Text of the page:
My Circus Life is a weekly livestream show in which I share lessons from my pursuits of circus arts and how they apply to life and business. This article goes with Episode 96: The F-Bomb That’s in Your Way.
The F-Bomb in Your Way
Many people default to “fear” as the thing that’s often keeping us from what we want.
There is no question that fear is often in the room, but there’s an even more powerful “F-Bomb” often at work.
When I hit sticky points in my life and business, it’s the first place I look. Many of the clients who seek my help with productivity and implementing new systems often raise this as something they want to banish from their lives.
Disarming this F-bomb can boost productivity for you and your team, increase your sales, and help you communicate more effectively.
It seems that there are lgood reasons to eliminate it.
But not so fast.
The presence of this force can boost productivity for you and your team, help you attract your ideal clients (thus increasing sales with less effort), and can catalyze creative breakthroughs.
What is this sneaky double-agent, you wonder?
What is Friction?
The most simple definition is that friction is any force that interferes with the most efficient process to achieve an outcome. That can include unnecessary steps in a process, cumbersome tools, systems that don’t speak to each other, things (or people) that move slowly, and lack of transparency.
Examples of Friction
The other day I sent an email to my audience. The entirety of the process of using MailChimp was filled with friction.
Double opt-ins. Anytime you need to ask permission or seek approvals before taking an action. Phone trees. Waiting on hold for customer service. Companies that don’t even post a phone number or contact method on their website. Oppressive return policies.
You know friction when you encounter it.
How often do you consider where you might be imposing friction that impact your clients, customers, friends, or family?
Why We Seek to Eliminate Friction
Friction clogs the pipes. It interferes with the flow. It introduces pain into a process.
Friction creates inefficiencies and is unproductive. It wastes time that we could spend on other things.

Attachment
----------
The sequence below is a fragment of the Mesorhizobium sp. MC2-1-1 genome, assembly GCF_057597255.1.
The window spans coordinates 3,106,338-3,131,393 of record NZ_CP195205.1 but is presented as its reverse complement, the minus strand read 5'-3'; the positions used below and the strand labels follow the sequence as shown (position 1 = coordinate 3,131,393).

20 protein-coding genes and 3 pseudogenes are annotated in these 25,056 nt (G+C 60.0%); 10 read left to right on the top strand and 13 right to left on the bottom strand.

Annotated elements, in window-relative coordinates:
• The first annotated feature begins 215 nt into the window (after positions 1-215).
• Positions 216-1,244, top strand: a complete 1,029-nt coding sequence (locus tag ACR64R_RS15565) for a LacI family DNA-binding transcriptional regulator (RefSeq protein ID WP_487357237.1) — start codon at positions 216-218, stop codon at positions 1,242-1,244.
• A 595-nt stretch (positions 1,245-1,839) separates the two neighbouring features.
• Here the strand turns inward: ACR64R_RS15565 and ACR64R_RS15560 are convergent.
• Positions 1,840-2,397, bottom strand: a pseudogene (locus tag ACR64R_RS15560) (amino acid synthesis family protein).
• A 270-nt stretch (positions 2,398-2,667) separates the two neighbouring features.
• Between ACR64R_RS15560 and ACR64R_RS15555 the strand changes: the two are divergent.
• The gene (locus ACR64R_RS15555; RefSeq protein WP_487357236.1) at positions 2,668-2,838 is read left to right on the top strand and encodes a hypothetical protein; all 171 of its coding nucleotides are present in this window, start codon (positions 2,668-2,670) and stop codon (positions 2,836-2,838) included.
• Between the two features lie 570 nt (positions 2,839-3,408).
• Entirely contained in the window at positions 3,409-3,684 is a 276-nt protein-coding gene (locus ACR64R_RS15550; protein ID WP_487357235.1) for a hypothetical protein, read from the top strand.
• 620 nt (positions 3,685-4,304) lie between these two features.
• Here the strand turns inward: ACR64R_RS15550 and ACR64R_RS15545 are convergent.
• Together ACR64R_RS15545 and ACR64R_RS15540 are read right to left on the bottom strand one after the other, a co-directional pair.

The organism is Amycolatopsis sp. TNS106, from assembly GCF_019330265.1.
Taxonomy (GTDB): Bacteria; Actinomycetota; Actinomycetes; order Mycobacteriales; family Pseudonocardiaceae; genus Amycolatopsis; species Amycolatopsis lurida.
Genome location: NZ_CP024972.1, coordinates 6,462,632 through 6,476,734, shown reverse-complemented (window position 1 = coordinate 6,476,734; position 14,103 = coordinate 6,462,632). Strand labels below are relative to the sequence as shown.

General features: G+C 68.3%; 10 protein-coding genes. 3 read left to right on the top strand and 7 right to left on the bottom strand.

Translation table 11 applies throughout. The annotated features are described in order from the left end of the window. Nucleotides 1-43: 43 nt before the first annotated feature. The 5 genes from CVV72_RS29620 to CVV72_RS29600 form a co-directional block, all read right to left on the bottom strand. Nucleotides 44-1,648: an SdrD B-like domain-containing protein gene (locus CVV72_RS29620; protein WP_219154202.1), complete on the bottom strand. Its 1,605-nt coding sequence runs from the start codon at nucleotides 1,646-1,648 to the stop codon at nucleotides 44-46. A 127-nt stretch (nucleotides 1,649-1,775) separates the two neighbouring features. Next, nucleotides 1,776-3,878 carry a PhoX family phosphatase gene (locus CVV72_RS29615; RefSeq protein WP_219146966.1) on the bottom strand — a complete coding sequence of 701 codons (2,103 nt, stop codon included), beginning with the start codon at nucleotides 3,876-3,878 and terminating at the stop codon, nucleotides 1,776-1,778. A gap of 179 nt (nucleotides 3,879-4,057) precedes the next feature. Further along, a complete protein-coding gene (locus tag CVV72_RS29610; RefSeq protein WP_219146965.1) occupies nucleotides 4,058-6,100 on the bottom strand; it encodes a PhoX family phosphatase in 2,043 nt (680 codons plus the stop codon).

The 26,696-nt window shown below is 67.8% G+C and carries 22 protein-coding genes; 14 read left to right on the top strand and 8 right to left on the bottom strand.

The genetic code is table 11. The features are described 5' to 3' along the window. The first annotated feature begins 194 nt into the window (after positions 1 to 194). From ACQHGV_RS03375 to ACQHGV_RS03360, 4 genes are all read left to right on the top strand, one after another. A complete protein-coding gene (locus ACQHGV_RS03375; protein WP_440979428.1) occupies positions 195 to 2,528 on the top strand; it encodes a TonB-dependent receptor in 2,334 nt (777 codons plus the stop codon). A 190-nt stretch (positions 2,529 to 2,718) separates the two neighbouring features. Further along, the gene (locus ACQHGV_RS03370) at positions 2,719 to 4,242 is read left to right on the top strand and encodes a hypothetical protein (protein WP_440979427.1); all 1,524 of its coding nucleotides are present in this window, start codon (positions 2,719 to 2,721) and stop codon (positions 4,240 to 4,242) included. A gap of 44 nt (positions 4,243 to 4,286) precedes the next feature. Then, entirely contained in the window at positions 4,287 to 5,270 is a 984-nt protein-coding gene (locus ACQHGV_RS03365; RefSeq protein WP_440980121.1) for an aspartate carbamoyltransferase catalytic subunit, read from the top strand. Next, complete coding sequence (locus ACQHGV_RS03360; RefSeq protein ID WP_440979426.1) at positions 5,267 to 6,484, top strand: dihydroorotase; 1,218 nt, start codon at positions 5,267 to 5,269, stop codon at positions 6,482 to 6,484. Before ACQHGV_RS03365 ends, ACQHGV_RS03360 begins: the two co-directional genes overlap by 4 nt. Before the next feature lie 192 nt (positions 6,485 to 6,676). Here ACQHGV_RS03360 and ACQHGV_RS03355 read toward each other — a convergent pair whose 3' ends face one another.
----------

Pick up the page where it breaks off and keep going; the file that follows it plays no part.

Even worse, friction drains other resources, especially the mental and emotional energy we spend to deal with it.
The pain created by friction is often the reason we don’t do certain tasks. If you’re procrastinating on something, take a look at what friction you perceive in the process.
How We Seek to Eliminate Friction
A huge segment of mobile and web-based app economy is focused on eliminating friction in our lives.
Online scheduling. Calendar sharing. Chat bots on company websites. Instant messaging. Automation tools. Social media scheduling apps.
How Friction Serves Us
Friction can be one of the best productivity tools in our tool box.
In flying trapeze we use safety lines while we are learning new skills. The safety harness and lines add friction, but this friction keeps us safe.
Creating a “velvet rope policy” is an example of friction that makes it harder for prospective clients to work with you. But the clients who are willing to push through that friction are likely your ideal clients.
Introducing some friction to the process can avoid wasting time on prospects who aren’t the right fit for you.
Friction can be a great way to enforce boundaries and preserve the space you create for doing your most important work.
And friction can provide constraints that catalyze creative breakthroughs. Art often requires constraints.
Friction is not inherently “bad” or “good.” There are places where it serves us and places where it doesn’t.
Take a look at your life in all areas, from your perspective as well as from the perspective of those who desire to connect or work with you, and consider:
- Where do you need to eliminate friction?
- Where do you need to introduce friction?
Please share your thoughts in the comments.